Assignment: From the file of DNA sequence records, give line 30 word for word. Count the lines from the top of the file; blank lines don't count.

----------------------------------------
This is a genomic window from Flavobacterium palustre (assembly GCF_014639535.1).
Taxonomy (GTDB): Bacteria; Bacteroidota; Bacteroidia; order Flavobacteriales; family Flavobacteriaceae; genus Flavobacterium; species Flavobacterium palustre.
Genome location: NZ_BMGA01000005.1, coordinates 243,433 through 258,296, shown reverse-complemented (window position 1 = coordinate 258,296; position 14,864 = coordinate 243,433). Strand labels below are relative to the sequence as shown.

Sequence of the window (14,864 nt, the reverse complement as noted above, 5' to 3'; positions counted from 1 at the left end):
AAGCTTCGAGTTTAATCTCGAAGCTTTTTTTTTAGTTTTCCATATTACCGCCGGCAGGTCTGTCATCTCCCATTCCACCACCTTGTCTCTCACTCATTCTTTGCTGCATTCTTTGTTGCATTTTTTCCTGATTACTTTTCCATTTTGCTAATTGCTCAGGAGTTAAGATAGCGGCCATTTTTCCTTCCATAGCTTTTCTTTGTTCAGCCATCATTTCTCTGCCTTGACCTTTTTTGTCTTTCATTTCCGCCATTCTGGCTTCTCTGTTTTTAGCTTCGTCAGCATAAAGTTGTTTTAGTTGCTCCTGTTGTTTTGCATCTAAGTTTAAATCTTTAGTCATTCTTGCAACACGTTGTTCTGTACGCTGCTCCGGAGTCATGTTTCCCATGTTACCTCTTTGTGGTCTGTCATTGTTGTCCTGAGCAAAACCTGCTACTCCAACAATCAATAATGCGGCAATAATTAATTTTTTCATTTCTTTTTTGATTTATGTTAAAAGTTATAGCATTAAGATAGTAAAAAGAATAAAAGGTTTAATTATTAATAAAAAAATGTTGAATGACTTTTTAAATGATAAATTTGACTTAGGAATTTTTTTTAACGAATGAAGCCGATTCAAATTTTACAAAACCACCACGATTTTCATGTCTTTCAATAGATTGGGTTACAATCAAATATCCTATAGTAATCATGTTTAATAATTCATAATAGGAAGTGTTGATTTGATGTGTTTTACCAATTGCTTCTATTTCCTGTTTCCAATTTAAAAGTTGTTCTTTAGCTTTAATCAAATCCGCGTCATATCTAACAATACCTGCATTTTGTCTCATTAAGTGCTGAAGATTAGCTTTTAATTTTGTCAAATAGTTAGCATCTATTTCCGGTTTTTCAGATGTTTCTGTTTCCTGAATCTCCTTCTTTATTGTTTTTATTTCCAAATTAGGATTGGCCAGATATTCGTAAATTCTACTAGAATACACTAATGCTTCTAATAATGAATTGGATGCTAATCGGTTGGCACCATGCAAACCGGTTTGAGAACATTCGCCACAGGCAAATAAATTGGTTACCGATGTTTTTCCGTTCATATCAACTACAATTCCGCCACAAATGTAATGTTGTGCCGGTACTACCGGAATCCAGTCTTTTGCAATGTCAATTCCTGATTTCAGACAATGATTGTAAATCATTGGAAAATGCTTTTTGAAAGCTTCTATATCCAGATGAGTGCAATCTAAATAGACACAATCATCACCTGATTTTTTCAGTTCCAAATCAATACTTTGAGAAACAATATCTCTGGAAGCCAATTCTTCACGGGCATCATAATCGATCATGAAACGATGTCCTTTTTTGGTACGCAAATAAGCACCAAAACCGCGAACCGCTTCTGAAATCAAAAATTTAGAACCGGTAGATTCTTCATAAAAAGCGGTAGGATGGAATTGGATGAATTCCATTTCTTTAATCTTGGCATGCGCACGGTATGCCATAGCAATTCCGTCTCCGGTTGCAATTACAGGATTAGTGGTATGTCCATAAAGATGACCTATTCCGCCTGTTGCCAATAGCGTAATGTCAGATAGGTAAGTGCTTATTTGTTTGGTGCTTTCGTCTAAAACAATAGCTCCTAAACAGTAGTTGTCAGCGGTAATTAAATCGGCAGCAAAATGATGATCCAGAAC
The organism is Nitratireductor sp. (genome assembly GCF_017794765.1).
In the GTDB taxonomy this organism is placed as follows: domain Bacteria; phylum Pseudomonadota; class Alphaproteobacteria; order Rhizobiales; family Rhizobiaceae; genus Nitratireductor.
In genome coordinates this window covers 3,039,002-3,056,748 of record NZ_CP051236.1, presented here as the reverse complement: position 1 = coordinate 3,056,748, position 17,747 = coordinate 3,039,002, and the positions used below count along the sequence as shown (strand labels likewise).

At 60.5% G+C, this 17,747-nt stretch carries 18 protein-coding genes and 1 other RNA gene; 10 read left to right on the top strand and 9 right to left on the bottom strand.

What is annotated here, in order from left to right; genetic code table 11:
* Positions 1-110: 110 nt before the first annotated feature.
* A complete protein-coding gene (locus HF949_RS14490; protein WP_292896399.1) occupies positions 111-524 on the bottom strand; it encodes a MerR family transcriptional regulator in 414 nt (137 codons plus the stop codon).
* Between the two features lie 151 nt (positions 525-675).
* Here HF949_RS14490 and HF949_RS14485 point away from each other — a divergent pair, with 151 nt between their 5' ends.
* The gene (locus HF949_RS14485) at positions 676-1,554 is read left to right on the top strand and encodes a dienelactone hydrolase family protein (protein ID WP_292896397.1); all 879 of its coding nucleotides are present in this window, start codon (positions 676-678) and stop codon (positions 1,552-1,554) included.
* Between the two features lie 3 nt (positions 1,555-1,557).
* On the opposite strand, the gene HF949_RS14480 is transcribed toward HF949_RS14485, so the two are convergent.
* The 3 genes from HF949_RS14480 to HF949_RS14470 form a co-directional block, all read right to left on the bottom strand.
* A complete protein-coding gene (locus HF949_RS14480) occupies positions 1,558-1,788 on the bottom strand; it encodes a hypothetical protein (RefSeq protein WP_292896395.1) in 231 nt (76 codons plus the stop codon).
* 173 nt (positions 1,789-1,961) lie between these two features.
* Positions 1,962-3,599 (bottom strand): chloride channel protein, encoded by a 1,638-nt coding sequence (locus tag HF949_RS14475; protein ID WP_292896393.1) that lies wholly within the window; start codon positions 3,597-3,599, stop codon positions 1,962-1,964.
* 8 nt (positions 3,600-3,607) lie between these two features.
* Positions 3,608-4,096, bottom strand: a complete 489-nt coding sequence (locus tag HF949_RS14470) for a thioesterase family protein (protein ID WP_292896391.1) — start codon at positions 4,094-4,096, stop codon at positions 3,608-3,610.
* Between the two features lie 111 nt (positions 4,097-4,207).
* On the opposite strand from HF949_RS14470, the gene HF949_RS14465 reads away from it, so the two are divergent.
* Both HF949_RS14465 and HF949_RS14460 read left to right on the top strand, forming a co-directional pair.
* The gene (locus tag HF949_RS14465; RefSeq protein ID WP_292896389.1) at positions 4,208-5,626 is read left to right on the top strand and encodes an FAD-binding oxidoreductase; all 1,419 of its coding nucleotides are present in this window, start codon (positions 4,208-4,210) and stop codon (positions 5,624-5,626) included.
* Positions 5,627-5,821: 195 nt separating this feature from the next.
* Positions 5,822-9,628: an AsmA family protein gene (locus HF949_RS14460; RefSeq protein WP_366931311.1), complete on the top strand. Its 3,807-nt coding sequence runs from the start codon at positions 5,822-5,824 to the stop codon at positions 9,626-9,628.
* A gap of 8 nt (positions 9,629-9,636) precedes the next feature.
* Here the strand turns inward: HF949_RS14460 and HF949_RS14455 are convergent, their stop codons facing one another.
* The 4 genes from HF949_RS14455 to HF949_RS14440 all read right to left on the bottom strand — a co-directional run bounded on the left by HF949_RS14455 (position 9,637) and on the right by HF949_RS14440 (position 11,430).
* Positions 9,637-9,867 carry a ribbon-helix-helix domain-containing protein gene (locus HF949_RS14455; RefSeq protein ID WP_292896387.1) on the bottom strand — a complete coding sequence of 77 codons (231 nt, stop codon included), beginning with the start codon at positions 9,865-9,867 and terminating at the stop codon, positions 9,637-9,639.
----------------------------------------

* A gap of 8 nt (positions 9,629-9,636) precedes the next feature.